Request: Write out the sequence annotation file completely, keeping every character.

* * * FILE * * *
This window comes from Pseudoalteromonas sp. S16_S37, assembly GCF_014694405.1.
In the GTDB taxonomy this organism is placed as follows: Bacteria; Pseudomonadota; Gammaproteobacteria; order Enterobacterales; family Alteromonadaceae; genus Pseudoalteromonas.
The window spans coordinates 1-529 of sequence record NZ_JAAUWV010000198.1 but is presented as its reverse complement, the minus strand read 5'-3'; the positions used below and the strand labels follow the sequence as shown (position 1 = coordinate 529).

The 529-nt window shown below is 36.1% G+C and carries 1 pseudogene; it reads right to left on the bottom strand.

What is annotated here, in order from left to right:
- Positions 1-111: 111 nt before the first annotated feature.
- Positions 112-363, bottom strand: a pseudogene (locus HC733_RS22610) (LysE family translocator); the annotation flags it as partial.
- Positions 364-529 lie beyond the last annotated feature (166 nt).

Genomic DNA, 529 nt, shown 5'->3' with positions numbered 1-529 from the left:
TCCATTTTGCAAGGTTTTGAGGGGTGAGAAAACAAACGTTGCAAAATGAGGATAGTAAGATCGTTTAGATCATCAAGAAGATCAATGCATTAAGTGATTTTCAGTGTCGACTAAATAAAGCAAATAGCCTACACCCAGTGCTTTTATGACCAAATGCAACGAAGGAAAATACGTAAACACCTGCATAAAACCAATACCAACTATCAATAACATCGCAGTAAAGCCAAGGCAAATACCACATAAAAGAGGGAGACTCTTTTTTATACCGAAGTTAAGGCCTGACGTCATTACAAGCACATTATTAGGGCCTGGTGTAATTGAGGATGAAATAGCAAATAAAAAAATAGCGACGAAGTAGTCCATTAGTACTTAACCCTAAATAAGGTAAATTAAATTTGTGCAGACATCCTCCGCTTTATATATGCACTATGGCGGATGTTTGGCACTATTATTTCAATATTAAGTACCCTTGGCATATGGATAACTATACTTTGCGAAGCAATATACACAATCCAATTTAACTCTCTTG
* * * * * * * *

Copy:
This window comes from Pseudoalteromonas sp. S16_S37, assembly GCF_014694405.1.
In the GTDB taxonomy this organism is placed as follows: Bacteria; Pseudomonadota; Gammaproteobacteria; order Enterobacterales; family Alteromonadaceae; genus Pseudoalteromonas.
The window spans coordinates 1-529 of sequence record NZ_JAAUWV010000198.1 but is presented as its reverse complement, the minus strand read 5'-3'; the positions used below and the strand labels follow the sequence as shown (position 1 = coordinate 529).

The 529-nt window shown below is 36.1% G+C and carries 1 pseudogene; it reads right to left on the bottom strand.

What is annotated here, in order from left to right:
- Positions 1-111: 111 nt before the first annotated feature.
- Positions 112-363, bottom strand: a pseudogene (locus HC733_RS22610) (LysE family translocator); the annotation flags it as partial.
- Positions 364-529 lie beyond the last annotated feature (166 nt).

Genomic DNA, 529 nt, shown 5'->3' with positions numbered 1-529 from the left:
TCCATTTTGCAAGGTTTTGAGGGGTGAGAAAACAAACGTTGCAAAATGAGGATAGTAAGATCGTTTAGATCATCAAGAAGATCAATGCATTAAGTGATTTTCAGTGTCGACTAAATAAAGCAAATAGCCTACACCCAGTGCTTTTATGACCAAATGCAACGAAGGAAAATACGTAAACACCTGCATAAAACCAATACCAACTATCAATAACATCGCAGTAAAGCCAAGGCAAATACCACATAAAAGAGGGAGACTCTTTTTTATACCGAAGTTAAGGCCTGACGTCATTACAAGCACATTATTAGGGCCTGGTGTAATTGAGGATGAAATAGCAAATAAAAAAATAGCGACGAAGTAGTCCATTAGTACTTAACCCTAAATAAGGTAAATTAAATTTGTGCAGACATCCTCCGCTTTATATATGCACTATGGCGGATGTTTGGCACTATTATTTCAATATTAAGTACCCTTGGCATATGGATAACTATACTTTGCGAAGCAATATACACAATCCAATTTAACTCTCTTG